Te Poetic Enlightenment: Poetry and Human Science, 1650–1820
sometimes within the work o the same author. So, or example, and with reer-ence to Adam Smith, whether man is considered primarily a speaking animalor a sympathizing, producing and consuming animal, or a legislating animalcontributes to the determination o method, discipline and discovery. Yet thesediferent emphases ask or a revision o the concept o the human that can inturn accommodate them all. A general science o man must recognize the varietyo biological, historical, climatic and other determining actors o human behav-iour, each o which is the subject o a discipline.One overarching concept o the human was as a
creature. Adam Fer-guson wrote in 1767: ‘When we attend to the language which savages employon any solemn occasion, it appears that man is a poet by nature.’
His compactormulation suggests ways in which in this period poetry might be used to deneboth the object and the practice o human science. Ferguson indicates thatthe study o human lie should ocus on behaviour, such as speech; that ritualbehaviour is particularly revealing o human nature; that poetry is natural tohumankind; and yet that natural poetry is allied to savagery, and distinguishedrom the cultivated position o the observer. Te naturalness o poetry to manhas been lost in modernity, despite Ferguson’s assertion that ‘I we are asked … Where the state o nature is to be ound? we may answer, It is here; and it mat-ters not whether we are understood to speak in the island o Great Britain, at theCape o Good Hope, or the Straits o Magellan’.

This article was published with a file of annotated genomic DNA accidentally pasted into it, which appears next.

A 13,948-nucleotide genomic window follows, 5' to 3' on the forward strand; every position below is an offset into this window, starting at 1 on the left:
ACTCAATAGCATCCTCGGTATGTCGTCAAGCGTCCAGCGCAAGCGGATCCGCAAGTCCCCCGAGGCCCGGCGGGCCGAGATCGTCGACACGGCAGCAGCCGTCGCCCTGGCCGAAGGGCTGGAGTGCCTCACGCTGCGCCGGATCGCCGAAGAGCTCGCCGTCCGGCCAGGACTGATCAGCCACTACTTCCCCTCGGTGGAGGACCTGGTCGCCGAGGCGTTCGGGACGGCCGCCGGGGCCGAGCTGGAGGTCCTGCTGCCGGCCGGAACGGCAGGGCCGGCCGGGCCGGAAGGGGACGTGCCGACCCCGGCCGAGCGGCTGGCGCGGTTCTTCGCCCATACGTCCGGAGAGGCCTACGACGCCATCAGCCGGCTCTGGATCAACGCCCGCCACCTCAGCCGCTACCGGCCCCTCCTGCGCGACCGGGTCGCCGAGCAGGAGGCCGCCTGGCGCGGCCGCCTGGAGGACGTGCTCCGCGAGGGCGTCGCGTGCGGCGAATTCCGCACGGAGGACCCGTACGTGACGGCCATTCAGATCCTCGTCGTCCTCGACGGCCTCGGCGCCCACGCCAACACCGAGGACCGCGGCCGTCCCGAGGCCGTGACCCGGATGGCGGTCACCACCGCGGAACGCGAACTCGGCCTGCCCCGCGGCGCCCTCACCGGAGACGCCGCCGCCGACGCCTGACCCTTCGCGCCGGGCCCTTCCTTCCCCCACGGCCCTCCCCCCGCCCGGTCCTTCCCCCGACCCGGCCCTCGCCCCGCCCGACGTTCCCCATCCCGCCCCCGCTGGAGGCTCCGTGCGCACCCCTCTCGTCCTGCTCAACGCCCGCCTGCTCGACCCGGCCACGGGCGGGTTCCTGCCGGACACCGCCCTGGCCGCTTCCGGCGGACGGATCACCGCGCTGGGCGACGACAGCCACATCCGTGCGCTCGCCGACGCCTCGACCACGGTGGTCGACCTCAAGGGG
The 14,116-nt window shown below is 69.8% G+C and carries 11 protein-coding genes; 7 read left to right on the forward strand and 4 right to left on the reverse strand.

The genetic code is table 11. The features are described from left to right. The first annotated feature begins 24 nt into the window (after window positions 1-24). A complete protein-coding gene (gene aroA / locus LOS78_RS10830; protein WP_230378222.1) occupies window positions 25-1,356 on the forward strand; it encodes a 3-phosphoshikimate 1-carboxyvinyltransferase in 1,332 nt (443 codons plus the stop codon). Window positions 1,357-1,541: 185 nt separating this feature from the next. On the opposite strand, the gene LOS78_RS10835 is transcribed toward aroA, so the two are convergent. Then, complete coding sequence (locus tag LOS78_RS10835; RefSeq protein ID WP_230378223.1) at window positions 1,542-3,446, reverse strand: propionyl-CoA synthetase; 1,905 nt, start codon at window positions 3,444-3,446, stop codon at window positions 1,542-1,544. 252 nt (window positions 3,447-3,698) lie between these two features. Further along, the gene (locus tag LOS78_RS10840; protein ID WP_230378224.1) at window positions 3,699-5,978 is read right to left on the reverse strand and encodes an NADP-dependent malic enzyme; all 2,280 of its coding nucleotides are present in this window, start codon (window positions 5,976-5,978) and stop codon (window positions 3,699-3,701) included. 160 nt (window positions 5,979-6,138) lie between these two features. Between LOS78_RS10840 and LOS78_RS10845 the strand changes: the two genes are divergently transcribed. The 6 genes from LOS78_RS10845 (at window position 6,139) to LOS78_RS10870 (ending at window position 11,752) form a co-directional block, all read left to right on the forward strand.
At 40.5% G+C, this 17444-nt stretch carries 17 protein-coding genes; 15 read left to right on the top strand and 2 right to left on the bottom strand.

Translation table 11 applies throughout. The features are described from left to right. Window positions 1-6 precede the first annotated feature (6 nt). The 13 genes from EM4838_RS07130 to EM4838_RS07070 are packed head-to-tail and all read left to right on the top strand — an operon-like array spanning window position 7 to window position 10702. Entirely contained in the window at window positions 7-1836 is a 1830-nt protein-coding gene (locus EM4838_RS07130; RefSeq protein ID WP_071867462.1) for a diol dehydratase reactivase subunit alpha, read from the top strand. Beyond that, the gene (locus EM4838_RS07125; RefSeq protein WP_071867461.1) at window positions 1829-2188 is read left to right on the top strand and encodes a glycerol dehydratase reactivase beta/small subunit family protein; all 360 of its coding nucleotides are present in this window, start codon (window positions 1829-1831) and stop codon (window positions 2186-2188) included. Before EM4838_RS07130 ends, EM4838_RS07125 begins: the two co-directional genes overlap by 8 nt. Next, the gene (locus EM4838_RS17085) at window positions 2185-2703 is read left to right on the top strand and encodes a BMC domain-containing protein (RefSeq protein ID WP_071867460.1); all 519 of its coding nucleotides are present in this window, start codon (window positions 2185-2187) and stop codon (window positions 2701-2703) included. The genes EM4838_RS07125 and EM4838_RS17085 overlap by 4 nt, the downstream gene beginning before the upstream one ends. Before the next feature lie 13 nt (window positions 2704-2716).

Both the savage and the mod-ern man are natural, but modernity as opposed to savagery represents a loss as well as a gain, and one way o describing what is lost is to call it poetry. Tinking about poetry and the poetic as natural to humankind also raises questions con-cerning the wider relationship o philosophy and poetry in this period. Here onemust consider how poetry mediates specialized modern intellectual disciplines.Te concept o poetry is at once specic, concentrating on a particular mode o writing, and general, as the poetic was also understood in the eighteenth centuryas a stage in evolution, a state o mind, a distinctive set o attitudes that implydistinctive cognitive potentials and limitations. Vico’s enquiries into the abularorigins o religious, legal and social institutions are one orm o exploration intothe poetic as a moment in the cognitive evolution o humanity.
Where poetrystands or what is human, it may also stand or what is beyond scientic or pro-essional knowledge, and it is thereore a challenge to the very human scienticenterprise that partially identies its object, man, as poetic. Te essays in this volume address these and other signicant questions, such as how poetry guresin the development o a science o language in this period, and how poetic imagi-nation contributes to Enlightenment histories and theories o social lie.Tis book sets out to provide some new answers to these questions byexploring the concepts o poetry and the poetic in philosophical writings o theEnlightenment that promote a science o man. One imperative to address these